It’s little things like this. From this premise, Almodóvar takes off on tangents. One story unfolds between Lydia and Marco. This is a fairly conventional love story. Another story unfolds between Alicia and Benigno, who is a nurse. Also, a stalker. Through his window, he can see Alicia in her dance class. Almodóvar doesn’t spell out the attraction (the why) for us. But after slipping into a coma, when Alicia ends up under Benigno’s care, it’s a dream come true. He speaks to her as though she were his wife, as though she were awake. Almodóvar complicates our emotions by making Benigno like his name, a benign creature, apparently incapable of hurting a fly – and yet, here he is, violating Alicia’s space without knowing her feelings about him.

A similarly complicated scene occurs in October, when Dan – Shiuli’s colleague – brings with him a beautician, in order to shape Shiuli’s eyebrows. We like Dan. He, too, is... benign. And yet, here he is violating Shiuli’s space without knowing her feelings about him. The childlike nature of Dan and Benigno make us not want to hate them – they are not evil people, after all. But if Alicia or Shiuli were awake, and Dan and Benigno did something like this, what would we think? Talk to Her goes to an especially icky place when Benigno rapes (the comatose) Alicia, which Almodóvar shows indirectly, through a silent movie (see clip above) whose protagonist takes a potion that makes him shrink, and finally, he’s small enough to enter his girlfriend’s vagina. He disappears into it, into her.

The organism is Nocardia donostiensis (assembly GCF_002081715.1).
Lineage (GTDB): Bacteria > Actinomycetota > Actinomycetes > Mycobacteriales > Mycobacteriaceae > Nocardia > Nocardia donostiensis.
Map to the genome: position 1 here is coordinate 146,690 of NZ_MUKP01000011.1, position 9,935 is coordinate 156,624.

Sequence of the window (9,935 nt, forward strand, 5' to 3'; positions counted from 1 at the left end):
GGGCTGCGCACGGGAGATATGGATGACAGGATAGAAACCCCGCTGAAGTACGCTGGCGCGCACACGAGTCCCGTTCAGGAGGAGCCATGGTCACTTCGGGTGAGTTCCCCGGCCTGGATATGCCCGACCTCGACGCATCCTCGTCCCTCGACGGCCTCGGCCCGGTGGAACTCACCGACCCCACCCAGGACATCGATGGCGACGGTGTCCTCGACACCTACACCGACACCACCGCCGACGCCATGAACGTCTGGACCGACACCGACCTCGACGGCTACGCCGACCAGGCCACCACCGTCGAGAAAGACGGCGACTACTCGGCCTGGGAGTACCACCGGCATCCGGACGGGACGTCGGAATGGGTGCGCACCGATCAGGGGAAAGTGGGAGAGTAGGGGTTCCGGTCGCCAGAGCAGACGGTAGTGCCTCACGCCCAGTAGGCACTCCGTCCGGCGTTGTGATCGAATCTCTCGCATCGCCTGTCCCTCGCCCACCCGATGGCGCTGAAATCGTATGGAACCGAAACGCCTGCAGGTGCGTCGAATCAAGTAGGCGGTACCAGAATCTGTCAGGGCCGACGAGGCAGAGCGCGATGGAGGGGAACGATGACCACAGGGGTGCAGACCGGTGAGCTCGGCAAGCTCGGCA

Some viewers are sure to find Benigno a monster, but listen to how Almodóvar saw the character. “Benigno had become like a friend of mine, although I wrote the character. Sometimes, you don’t want to see things that your friends do. I didn’t want to show Benigno doing what he did in the clinic. I also did not want to show the audience that image. So I put the silent movie in there to hide what was happening.” There’s another layer to Benigno, the question whether he is gay or straight. Almodóvar said, “The point about Benigno’s character is that he is completely innocent, in the sense that he does not have experience. He lives in another world. This world is parallel to the real world but it has its own rules. Sexual orientation probably does not exist in this world.”